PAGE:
Seattle -- Some treat her like royalty, others call her a rock star, Debby Dunlap likes to go by the name "The Pot Faery." And she never misses Hempfest.
"Hempfest for me is a place where I can come and feel safe and talk about what it is like to be discriminated for 45 years," said Dunlap.
For her, it's not just a party. It's political.
"I'm old now. I am retired, but I am not retired from the fight for the legalization of marijuana," said Dunlap.
In a year, where voters will decide, there's much division.
"If the government comes in, they are going to control it. We will not be able to grow it. They are going to be growing it. Prices will go up. It is not fair to the people that need it, like me, for medical reasons," said Amber Blattler, a medical marijuana user.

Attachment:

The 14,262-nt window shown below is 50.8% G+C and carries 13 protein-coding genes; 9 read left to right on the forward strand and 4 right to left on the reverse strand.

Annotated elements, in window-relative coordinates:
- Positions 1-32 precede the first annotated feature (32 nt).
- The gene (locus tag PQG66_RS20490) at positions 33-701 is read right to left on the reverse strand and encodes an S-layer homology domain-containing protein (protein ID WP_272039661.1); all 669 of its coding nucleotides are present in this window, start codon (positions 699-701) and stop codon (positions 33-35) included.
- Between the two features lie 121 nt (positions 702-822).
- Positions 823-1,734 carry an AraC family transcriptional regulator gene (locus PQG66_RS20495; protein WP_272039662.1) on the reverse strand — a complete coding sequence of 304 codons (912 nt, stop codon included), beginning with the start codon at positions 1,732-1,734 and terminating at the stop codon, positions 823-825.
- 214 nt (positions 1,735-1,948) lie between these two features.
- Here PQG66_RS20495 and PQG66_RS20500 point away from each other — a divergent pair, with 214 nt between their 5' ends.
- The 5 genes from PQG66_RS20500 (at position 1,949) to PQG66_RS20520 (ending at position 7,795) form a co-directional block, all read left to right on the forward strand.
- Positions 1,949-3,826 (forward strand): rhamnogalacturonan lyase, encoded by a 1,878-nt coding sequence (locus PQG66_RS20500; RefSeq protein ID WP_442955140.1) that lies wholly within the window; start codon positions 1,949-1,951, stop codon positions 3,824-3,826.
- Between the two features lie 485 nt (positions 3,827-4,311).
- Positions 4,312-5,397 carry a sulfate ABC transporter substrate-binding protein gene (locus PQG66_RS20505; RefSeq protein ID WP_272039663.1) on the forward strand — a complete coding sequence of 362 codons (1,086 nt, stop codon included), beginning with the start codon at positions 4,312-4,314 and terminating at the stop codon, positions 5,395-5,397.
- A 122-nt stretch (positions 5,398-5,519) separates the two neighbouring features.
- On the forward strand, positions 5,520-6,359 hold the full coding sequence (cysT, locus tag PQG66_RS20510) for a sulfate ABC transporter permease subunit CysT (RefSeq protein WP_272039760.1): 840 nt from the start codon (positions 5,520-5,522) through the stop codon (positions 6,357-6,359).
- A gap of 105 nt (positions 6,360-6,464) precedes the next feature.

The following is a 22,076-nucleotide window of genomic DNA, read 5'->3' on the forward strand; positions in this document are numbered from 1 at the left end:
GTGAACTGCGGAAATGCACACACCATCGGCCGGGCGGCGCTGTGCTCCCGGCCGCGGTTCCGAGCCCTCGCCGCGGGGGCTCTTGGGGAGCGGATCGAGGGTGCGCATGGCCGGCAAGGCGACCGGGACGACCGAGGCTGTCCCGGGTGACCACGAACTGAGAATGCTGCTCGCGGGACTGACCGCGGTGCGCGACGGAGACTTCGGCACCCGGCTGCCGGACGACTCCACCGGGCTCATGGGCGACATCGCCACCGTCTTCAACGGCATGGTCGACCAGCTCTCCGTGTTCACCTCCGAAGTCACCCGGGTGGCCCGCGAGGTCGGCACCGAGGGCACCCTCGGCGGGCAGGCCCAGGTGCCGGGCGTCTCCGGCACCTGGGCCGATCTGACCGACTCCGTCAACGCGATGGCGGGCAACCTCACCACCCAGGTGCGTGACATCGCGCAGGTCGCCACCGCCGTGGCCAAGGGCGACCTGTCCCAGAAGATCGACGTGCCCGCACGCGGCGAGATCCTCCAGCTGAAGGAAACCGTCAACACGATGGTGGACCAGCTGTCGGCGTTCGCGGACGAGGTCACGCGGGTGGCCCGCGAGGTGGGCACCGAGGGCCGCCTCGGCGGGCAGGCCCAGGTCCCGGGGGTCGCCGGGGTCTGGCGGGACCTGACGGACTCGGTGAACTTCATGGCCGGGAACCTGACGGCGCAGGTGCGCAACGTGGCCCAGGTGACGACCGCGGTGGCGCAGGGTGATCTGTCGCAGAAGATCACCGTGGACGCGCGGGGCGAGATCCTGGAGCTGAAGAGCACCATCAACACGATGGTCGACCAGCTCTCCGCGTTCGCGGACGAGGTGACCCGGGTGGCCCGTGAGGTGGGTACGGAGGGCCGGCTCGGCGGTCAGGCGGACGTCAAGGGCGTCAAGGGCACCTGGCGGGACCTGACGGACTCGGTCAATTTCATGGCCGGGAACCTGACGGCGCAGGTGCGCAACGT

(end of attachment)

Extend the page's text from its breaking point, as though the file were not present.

Even at Hempfest, a place that is pro-pot, it's a polarizing issue.
"Here's what I really want, I want the youth of this city, this state, to go out and vote," said Dunlap.
The pro-legalization movement: New Approach Washington.
The opponents: Vote No on I-502.